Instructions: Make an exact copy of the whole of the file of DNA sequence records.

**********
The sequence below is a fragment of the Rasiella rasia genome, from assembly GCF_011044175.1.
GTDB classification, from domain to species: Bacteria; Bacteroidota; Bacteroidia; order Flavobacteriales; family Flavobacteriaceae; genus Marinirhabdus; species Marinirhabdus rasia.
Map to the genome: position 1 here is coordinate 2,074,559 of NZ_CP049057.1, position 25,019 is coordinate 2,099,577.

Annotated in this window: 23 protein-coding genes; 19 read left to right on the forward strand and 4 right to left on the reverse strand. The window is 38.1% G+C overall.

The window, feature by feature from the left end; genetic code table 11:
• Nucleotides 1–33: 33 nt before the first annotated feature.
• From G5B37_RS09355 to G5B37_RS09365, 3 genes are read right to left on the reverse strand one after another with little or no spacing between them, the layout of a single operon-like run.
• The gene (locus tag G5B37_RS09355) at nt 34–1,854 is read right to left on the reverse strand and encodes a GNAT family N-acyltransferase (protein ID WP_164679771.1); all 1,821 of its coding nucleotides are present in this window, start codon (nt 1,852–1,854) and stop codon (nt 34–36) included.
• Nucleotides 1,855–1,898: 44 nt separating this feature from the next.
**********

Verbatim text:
The sequence below is a fragment of the Rasiella rasia genome, from assembly GCF_011044175.1.
GTDB classification, from domain to species: Bacteria; Bacteroidota; Bacteroidia; order Flavobacteriales; family Flavobacteriaceae; genus Marinirhabdus; species Marinirhabdus rasia.
Map to the genome: position 1 here is coordinate 2,074,559 of NZ_CP049057.1, position 25,019 is coordinate 2,099,577.

Annotated in this window: 23 protein-coding genes; 19 read left to right on the forward strand and 4 right to left on the reverse strand. The window is 38.1% G+C overall.

The window, feature by feature from the left end; genetic code table 11:
• Nucleotides 1–33: 33 nt before the first annotated feature.
• From G5B37_RS09355 to G5B37_RS09365, 3 genes are read right to left on the reverse strand one after another with little or no spacing between them, the layout of a single operon-like run.
• The gene (locus tag G5B37_RS09355) at nt 34–1,854 is read right to left on the reverse strand and encodes a GNAT family N-acyltransferase (protein ID WP_164679771.1); all 1,821 of its coding nucleotides are present in this window, start codon (nt 1,852–1,854) and stop codon (nt 34–36) included.
• Nucleotides 1,855–1,898: 44 nt separating this feature from the next.